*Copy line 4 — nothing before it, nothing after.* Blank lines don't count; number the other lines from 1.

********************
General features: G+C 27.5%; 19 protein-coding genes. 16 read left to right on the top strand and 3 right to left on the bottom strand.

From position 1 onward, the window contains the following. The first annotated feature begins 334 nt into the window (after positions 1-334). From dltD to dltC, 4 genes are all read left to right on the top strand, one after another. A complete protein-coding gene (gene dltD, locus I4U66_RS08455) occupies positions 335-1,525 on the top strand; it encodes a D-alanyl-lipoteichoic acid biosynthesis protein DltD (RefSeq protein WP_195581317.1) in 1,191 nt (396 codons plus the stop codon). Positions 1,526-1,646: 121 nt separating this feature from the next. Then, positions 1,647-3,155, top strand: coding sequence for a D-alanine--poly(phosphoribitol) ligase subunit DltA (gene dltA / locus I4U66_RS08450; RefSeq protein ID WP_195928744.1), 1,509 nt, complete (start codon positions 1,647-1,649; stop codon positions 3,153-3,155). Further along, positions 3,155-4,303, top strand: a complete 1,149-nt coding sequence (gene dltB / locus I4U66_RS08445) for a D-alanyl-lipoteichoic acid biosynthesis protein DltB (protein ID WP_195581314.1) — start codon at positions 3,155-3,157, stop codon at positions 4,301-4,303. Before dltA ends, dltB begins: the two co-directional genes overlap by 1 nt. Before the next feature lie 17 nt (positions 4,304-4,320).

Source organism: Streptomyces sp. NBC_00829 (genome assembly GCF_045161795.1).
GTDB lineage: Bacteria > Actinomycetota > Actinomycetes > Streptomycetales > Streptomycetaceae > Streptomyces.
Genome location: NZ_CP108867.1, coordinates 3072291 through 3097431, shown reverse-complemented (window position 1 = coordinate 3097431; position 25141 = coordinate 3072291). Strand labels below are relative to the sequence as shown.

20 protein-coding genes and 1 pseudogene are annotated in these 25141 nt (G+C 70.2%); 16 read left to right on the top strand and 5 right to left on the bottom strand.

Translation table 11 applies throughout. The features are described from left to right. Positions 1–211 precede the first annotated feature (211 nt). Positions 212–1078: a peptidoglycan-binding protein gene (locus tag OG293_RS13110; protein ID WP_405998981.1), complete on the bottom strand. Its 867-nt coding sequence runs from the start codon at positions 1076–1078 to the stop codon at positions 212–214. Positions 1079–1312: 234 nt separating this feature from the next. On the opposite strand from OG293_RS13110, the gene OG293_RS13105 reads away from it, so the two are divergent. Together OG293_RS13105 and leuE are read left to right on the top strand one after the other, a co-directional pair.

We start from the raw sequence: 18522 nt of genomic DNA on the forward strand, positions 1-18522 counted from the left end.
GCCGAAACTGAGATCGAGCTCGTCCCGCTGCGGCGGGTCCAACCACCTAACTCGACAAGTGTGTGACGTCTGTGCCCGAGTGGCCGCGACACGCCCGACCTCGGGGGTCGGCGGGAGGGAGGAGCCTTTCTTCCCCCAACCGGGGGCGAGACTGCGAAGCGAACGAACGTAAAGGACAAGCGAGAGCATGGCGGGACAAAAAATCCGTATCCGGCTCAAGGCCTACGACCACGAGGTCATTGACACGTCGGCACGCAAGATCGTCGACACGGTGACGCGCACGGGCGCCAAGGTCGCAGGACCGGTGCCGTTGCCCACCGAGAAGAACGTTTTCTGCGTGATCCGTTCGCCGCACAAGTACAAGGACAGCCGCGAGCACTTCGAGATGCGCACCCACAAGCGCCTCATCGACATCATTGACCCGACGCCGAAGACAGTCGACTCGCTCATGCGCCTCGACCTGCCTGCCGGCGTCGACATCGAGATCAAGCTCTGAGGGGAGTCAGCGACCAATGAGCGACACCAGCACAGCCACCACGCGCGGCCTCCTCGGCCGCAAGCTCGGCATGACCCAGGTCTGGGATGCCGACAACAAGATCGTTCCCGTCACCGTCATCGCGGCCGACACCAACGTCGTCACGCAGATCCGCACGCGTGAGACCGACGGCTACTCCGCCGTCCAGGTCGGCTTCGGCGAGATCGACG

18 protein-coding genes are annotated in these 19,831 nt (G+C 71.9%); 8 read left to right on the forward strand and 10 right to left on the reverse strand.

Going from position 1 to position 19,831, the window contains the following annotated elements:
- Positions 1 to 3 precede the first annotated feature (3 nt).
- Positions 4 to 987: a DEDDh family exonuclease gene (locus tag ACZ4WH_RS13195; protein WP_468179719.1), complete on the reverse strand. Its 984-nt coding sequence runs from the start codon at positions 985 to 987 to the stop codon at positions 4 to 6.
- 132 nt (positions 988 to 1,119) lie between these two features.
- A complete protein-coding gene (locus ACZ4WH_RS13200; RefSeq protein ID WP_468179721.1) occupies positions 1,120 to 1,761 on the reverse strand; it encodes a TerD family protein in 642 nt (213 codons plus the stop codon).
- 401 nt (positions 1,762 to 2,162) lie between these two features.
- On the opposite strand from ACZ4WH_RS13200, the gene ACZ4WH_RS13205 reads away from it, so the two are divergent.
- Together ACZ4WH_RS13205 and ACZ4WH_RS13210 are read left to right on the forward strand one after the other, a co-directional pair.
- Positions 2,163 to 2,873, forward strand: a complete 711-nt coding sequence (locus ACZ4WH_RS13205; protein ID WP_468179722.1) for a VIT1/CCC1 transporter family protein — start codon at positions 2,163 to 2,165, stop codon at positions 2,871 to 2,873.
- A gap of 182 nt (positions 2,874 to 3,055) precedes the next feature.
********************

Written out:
GTDB lineage: Bacteria > Actinomycetota > Actinomycetes > Streptomycetales > Streptomycetaceae > Streptomyces.